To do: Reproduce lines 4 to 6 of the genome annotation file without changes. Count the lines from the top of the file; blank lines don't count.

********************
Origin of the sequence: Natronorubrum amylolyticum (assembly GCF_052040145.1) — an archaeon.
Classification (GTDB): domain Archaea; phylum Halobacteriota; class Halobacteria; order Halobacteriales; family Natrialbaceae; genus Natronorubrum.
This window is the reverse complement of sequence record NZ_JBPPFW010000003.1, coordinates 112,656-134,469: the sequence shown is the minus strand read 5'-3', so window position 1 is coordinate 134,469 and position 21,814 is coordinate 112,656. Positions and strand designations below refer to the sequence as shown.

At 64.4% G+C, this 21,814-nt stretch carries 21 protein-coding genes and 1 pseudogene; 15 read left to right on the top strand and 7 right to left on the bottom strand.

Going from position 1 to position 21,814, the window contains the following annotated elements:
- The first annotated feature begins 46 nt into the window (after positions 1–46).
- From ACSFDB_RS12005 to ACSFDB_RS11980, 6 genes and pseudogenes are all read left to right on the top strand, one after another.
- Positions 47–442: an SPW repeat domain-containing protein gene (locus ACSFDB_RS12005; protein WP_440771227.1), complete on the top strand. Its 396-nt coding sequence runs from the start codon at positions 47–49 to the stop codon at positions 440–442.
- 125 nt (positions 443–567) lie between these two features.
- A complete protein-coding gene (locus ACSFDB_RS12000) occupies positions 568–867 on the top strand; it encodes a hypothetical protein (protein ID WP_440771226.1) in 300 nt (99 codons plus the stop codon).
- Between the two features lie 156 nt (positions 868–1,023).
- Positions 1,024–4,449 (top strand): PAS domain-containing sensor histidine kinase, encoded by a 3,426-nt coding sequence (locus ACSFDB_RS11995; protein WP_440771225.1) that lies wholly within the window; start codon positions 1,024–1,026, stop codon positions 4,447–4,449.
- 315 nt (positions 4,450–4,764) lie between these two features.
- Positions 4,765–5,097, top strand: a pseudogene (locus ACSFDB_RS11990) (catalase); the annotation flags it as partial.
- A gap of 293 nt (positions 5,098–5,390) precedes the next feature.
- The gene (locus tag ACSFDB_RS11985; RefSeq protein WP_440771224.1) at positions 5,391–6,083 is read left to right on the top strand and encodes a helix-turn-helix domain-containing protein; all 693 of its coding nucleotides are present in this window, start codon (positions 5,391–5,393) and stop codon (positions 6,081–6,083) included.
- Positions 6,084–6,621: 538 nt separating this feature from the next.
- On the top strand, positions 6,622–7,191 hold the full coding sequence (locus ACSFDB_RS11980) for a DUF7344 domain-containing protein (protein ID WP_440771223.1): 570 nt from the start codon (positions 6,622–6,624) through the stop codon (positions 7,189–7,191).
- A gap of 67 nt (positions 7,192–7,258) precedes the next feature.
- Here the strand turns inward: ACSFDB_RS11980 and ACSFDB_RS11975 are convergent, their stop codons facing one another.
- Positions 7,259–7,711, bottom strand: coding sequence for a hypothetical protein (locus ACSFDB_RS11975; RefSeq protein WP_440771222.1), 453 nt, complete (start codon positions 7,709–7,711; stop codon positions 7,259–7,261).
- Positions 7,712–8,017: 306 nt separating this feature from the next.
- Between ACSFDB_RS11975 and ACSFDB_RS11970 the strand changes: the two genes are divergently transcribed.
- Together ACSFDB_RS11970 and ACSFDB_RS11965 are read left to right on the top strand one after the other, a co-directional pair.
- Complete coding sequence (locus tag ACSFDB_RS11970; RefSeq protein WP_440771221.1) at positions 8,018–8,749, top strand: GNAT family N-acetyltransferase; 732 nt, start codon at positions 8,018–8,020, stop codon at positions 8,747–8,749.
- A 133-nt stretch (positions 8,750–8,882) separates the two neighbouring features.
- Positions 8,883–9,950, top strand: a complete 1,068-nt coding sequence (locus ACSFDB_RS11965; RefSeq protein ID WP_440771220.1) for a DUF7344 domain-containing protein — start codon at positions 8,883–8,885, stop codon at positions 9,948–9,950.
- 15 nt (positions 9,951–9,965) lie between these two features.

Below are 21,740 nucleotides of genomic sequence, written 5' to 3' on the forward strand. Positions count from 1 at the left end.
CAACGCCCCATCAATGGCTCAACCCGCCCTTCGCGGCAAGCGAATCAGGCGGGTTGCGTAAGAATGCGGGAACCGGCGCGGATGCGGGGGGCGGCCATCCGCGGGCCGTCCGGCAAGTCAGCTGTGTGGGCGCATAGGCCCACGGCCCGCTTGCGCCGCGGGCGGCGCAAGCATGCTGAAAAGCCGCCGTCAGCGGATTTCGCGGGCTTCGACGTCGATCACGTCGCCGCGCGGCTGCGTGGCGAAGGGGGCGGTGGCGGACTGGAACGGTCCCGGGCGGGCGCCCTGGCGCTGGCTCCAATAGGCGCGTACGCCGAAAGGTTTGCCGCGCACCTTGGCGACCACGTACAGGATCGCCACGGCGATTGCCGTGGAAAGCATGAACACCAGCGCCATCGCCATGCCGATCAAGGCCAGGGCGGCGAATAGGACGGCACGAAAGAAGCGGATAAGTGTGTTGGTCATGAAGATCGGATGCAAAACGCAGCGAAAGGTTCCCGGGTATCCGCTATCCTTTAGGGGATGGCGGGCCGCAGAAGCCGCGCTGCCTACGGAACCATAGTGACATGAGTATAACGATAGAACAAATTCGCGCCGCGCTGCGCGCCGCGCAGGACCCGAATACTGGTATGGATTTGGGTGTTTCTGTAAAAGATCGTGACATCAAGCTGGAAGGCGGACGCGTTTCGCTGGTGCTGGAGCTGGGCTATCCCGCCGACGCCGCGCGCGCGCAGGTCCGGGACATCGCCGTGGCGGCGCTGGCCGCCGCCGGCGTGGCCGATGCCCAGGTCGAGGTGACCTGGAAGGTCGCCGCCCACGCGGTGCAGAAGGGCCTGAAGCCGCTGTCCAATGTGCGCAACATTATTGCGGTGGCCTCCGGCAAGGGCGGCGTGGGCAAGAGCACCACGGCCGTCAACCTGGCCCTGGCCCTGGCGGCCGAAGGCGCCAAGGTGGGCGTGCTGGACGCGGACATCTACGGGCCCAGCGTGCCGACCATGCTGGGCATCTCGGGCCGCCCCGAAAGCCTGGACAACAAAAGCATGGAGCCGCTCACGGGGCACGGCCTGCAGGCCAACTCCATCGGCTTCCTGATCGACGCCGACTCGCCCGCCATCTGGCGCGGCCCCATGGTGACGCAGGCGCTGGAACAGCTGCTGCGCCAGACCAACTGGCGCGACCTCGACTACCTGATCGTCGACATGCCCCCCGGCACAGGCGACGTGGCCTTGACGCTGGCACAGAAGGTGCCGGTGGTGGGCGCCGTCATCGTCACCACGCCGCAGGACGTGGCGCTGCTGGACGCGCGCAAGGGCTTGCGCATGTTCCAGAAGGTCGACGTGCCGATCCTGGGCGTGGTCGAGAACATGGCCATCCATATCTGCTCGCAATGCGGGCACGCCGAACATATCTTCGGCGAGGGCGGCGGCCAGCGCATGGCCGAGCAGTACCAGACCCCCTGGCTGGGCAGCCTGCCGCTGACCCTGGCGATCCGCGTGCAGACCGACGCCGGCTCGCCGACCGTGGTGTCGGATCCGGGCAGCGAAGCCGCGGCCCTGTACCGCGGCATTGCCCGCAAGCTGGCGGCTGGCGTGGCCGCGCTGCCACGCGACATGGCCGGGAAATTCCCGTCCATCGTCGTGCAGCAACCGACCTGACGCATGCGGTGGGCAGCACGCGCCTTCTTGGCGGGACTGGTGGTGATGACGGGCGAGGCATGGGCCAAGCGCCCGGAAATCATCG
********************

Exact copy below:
At 64.4% G+C, this 21,814-nt stretch carries 21 protein-coding genes and 1 pseudogene; 15 read left to right on the top strand and 7 right to left on the bottom strand.

Going from position 1 to position 21,814, the window contains the following annotated elements:
- The first annotated feature begins 46 nt into the window (after positions 1–46).